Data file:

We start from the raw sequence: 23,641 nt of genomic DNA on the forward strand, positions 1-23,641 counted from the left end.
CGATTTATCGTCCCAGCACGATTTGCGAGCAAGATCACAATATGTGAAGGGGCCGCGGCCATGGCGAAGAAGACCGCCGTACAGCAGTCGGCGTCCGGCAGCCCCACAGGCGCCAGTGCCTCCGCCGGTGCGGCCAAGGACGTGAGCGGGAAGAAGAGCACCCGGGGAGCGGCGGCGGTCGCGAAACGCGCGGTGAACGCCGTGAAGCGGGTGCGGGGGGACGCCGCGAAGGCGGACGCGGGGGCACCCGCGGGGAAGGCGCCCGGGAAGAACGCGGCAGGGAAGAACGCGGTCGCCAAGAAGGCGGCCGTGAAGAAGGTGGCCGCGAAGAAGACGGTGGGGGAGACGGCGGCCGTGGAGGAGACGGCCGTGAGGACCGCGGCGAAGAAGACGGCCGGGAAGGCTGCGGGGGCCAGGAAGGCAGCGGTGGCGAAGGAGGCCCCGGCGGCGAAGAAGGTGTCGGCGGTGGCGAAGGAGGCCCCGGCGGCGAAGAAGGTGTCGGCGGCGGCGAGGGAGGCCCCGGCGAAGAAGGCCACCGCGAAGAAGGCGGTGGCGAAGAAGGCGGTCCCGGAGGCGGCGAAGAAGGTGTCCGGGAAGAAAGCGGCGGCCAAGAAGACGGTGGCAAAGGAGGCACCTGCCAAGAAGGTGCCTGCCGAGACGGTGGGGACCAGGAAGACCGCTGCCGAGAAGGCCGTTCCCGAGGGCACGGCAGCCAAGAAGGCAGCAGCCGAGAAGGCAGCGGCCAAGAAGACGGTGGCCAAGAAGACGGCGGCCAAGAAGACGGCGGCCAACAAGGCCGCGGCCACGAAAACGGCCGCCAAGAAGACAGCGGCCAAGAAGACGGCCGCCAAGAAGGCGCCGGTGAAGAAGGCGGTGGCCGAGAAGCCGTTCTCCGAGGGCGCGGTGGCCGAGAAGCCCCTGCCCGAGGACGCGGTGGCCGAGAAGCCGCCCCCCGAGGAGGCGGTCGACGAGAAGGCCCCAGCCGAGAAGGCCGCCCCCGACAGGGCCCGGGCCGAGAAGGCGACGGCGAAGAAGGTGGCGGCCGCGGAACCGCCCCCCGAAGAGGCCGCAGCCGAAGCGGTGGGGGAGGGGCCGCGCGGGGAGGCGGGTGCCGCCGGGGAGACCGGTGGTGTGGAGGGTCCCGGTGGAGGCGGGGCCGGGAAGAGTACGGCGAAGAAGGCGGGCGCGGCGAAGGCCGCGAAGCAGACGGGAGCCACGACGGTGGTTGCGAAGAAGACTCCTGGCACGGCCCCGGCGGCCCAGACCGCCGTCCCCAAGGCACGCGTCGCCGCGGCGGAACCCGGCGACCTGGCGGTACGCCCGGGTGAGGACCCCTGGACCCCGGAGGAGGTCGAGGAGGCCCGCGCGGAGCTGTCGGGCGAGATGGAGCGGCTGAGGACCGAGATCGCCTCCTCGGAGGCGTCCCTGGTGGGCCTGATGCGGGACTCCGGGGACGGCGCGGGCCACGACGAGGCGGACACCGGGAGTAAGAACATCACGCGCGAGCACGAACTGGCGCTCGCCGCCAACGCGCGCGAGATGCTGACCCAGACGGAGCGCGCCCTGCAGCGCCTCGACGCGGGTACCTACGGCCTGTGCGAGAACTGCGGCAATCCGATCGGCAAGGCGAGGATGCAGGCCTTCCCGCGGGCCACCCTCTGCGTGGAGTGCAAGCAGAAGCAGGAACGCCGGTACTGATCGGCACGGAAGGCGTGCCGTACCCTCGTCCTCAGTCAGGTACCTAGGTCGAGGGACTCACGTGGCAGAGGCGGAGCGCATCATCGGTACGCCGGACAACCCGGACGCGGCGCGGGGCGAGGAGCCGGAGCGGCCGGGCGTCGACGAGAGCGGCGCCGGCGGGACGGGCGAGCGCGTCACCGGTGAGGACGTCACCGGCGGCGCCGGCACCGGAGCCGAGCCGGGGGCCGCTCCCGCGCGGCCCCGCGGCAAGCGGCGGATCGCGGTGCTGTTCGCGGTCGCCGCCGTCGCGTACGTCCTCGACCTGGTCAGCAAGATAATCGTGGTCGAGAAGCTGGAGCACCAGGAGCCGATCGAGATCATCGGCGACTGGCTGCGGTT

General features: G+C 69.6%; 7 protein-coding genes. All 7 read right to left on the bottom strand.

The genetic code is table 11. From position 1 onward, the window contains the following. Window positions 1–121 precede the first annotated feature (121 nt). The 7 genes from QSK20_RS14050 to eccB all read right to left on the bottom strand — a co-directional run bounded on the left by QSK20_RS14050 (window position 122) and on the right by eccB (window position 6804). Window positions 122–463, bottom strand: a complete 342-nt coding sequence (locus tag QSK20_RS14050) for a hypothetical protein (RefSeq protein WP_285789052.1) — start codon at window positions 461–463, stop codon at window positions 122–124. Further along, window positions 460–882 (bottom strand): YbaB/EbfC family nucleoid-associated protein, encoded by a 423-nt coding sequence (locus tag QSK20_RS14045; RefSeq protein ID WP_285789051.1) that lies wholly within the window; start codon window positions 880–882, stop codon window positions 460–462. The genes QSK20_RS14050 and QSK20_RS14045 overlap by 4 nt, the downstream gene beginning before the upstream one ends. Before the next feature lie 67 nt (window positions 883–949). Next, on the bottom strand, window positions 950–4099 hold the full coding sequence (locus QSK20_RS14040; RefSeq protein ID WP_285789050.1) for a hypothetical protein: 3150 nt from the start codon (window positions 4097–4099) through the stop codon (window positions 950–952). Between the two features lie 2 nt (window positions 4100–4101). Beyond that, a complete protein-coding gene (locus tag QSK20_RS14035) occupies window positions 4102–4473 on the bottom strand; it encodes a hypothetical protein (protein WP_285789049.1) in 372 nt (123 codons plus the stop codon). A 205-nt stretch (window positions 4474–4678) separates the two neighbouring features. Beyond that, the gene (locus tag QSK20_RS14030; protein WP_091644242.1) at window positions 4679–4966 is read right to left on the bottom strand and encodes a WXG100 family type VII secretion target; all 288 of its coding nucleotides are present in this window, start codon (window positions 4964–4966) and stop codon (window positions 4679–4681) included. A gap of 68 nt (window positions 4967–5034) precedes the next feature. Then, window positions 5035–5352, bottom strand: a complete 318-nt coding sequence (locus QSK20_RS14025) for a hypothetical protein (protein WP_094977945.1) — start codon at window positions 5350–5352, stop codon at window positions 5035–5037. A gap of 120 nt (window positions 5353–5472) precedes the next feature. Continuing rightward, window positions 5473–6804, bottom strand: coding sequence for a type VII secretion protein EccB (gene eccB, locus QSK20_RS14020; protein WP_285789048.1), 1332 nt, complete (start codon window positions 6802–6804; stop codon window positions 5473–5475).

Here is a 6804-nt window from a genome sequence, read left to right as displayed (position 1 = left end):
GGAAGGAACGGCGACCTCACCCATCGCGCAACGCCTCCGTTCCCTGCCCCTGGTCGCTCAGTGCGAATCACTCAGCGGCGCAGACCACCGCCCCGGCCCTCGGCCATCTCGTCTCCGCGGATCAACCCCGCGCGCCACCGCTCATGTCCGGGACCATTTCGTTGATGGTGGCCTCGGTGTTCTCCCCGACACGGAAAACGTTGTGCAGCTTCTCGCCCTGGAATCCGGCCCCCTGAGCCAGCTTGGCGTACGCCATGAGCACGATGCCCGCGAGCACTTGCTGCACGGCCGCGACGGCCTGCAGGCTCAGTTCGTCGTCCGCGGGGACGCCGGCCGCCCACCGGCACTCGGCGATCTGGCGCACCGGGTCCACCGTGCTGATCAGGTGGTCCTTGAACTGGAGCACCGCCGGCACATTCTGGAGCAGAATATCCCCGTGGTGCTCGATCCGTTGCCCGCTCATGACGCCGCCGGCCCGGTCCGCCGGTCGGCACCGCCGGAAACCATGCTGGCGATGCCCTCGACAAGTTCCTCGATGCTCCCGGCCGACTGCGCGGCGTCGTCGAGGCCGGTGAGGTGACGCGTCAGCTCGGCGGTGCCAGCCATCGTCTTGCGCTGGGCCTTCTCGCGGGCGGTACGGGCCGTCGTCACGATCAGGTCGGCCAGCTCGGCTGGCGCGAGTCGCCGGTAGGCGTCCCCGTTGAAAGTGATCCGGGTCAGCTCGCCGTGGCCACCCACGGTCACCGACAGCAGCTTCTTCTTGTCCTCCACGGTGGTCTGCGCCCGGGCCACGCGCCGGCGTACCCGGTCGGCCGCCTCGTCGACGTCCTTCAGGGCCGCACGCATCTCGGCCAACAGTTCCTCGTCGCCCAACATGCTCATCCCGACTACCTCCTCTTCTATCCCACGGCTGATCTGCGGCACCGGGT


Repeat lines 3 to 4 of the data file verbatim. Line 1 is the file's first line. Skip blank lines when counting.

General features: G+C 69.6%; 7 protein-coding genes. All 7 read right to left on the bottom strand.

The genetic code is table 11. From position 1 onward, the window contains the following. Window positions 1–121 precede the first annotated feature (121 nt). The 7 genes from QSK20_RS14050 to eccB all read right to left on the bottom strand — a co-directional run bounded on the left by QSK20_RS14050 (window position 122) and on the right by eccB (window position 6804). Window positions 122–463, bottom strand: a complete 342-nt coding sequence (locus tag QSK20_RS14050) for a hypothetical protein (RefSeq protein WP_285789052.1) — start codon at window positions 461–463, stop codon at window positions 122–124. Further along, window positions 460–882 (bottom strand): YbaB/EbfC family nucleoid-associated protein, encoded by a 423-nt coding sequence (locus tag QSK20_RS14045; RefSeq protein ID WP_285789051.1) that lies wholly within the window; start codon window positions 880–882, stop codon window positions 460–462. The genes QSK20_RS14050 and QSK20_RS14045 overlap by 4 nt, the downstream gene beginning before the upstream one ends. Before the next feature lie 67 nt (window positions 883–949). Next, on the bottom strand, window positions 950–4099 hold the full coding sequence (locus QSK20_RS14040; RefSeq protein ID WP_285789050.1) for a hypothetical protein: 3150 nt from the start codon (window positions 4097–4099) through the stop codon (window positions 950–952). Between the two features lie 2 nt (window positions 4100–4101). Beyond that, a complete protein-coding gene (locus tag QSK20_RS14035) occupies window positions 4102–4473 on the bottom strand; it encodes a hypothetical protein (protein WP_285789049.1) in 372 nt (123 codons plus the stop codon). A 205-nt stretch (window positions 4474–4678) separates the two neighbouring features. Beyond that, the gene (locus tag QSK20_RS14030; protein WP_091644242.1) at window positions 4679–4966 is read right to left on the bottom strand and encodes a WXG100 family type VII secretion target; all 288 of its coding nucleotides are present in this window, start codon (window positions 4964–4966) and stop codon (window positions 4679–4681) included. A gap of 68 nt (window positions 4967–5034) precedes the next feature. Then, window positions 5035–5352, bottom strand: a complete 318-nt coding sequence (locus QSK20_RS14025) for a hypothetical protein (protein WP_094977945.1) — start codon at window positions 5350–5352, stop codon at window positions 5035–5037. A gap of 120 nt (window positions 5353–5472) precedes the next feature. Continuing rightward, window positions 5473–6804, bottom strand: coding sequence for a type VII secretion protein EccB (gene eccB, locus QSK20_RS14020; protein WP_285789048.1), 1332 nt, complete (start codon window positions 6802–6804; stop codon window positions 5473–5475).